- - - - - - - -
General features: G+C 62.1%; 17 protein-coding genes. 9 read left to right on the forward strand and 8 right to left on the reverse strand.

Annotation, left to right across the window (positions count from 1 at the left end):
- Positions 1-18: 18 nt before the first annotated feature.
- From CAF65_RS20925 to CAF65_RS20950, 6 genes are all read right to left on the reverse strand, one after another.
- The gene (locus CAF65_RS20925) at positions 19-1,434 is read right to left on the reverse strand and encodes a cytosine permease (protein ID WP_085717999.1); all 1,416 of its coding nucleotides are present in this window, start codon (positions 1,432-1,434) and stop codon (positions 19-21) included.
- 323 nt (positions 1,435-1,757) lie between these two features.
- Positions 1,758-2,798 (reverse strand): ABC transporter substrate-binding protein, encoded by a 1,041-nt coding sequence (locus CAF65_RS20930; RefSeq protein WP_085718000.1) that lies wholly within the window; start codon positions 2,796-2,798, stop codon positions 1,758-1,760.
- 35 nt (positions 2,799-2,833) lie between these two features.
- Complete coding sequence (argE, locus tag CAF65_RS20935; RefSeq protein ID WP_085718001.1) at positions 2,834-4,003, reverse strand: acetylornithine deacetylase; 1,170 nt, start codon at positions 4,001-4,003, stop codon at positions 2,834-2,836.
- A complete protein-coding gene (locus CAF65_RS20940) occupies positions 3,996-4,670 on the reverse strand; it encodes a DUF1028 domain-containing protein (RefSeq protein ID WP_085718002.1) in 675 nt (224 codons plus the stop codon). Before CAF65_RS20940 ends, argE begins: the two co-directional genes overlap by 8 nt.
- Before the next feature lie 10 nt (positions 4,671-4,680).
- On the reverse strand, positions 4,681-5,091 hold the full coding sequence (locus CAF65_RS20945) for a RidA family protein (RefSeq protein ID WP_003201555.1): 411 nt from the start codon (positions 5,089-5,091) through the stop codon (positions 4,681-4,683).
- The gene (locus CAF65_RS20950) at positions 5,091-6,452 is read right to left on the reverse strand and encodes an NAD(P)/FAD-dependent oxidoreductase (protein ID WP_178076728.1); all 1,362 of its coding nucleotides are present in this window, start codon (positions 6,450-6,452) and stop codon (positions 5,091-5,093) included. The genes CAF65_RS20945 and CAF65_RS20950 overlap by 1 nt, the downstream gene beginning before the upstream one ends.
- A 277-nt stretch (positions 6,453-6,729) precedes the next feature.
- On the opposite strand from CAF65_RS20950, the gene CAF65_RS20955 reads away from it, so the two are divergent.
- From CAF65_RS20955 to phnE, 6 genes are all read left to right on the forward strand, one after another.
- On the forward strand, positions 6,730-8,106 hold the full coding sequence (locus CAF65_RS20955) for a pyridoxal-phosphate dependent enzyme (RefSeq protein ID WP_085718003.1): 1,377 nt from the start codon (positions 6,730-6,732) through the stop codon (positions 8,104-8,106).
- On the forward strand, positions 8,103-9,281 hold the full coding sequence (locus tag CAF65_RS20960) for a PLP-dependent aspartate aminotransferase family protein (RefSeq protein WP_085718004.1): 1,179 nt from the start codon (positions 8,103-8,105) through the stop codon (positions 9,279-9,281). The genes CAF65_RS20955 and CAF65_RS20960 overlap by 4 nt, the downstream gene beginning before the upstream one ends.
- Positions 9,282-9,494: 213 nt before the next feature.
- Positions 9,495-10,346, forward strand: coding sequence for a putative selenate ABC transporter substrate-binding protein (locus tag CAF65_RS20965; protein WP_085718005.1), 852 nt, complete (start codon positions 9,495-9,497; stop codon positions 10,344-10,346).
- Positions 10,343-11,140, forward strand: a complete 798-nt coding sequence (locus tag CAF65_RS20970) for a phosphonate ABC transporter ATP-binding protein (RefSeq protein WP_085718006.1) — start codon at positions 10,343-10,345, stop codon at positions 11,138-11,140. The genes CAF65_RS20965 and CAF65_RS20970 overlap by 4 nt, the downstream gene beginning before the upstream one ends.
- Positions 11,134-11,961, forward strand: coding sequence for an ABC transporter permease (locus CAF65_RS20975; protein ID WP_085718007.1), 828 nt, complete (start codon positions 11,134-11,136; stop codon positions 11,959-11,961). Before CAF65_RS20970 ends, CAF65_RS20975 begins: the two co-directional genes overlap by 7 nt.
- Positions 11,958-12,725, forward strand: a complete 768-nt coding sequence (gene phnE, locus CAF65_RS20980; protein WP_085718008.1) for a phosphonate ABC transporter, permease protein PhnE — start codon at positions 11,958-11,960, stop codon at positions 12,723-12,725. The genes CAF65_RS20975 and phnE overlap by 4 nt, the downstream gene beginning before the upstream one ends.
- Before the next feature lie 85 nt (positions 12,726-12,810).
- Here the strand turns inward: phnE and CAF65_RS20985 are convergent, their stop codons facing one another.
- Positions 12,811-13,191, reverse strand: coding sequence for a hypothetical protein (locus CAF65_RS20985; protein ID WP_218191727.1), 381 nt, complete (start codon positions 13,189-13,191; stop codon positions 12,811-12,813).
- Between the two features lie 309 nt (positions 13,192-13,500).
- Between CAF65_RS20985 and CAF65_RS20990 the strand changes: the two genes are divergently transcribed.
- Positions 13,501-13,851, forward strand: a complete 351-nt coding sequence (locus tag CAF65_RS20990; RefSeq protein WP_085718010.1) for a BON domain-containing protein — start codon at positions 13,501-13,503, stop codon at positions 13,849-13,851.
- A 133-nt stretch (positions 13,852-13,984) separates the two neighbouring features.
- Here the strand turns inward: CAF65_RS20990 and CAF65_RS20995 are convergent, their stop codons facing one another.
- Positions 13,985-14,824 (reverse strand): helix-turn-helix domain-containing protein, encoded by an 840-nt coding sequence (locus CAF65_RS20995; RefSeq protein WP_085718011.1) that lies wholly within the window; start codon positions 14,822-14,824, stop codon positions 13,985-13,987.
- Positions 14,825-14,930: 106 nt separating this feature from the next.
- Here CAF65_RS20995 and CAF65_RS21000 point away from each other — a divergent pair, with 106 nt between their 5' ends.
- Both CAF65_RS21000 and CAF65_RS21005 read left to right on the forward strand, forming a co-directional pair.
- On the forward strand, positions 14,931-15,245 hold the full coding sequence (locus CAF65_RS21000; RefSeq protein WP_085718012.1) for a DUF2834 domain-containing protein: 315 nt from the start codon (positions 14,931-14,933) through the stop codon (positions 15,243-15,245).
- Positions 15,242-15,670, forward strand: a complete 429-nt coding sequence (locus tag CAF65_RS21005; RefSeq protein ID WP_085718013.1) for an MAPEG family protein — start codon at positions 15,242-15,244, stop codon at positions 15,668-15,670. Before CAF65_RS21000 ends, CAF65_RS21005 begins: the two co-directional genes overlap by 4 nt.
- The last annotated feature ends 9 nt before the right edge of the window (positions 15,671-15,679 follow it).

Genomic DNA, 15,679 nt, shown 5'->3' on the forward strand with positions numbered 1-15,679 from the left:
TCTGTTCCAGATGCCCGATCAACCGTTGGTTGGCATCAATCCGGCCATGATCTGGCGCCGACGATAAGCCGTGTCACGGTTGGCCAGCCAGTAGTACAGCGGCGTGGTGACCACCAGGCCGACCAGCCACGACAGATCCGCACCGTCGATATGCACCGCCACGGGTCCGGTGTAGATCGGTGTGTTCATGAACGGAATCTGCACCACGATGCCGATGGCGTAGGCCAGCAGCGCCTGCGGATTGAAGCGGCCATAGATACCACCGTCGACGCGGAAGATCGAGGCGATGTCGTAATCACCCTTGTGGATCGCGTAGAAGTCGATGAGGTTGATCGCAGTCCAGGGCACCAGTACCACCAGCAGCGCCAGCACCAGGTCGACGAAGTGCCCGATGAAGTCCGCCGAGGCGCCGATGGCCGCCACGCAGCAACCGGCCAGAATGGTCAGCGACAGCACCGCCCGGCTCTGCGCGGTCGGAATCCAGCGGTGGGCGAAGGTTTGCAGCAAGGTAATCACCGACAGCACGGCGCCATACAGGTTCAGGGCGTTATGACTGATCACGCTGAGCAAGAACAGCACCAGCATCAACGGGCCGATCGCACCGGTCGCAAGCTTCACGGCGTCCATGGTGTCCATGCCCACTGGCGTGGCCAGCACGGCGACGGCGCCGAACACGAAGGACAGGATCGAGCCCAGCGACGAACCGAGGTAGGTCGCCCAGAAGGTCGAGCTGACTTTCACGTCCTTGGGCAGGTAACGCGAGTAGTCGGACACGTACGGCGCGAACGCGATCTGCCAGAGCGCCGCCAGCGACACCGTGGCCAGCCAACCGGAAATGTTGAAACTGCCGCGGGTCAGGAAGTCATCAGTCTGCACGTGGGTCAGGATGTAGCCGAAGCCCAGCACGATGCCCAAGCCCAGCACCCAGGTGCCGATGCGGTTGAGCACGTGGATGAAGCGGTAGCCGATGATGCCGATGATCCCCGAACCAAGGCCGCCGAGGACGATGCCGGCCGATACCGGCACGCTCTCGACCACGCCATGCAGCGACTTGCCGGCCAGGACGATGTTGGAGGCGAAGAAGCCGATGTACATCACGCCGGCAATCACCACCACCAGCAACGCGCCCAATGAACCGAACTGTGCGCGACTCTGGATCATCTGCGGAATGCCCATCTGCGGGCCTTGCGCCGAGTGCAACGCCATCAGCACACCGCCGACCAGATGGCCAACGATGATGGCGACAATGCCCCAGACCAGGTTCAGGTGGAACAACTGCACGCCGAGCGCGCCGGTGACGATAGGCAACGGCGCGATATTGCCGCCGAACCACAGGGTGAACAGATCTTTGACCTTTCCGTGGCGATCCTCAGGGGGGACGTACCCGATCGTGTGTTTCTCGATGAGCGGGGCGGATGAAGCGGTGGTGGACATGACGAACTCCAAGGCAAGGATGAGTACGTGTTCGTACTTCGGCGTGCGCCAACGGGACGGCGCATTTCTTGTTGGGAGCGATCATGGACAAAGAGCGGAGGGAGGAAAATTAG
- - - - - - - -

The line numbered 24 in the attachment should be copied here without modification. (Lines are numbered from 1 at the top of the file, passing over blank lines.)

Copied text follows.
- Before the next feature lie 85 nt (positions 12,726-12,810).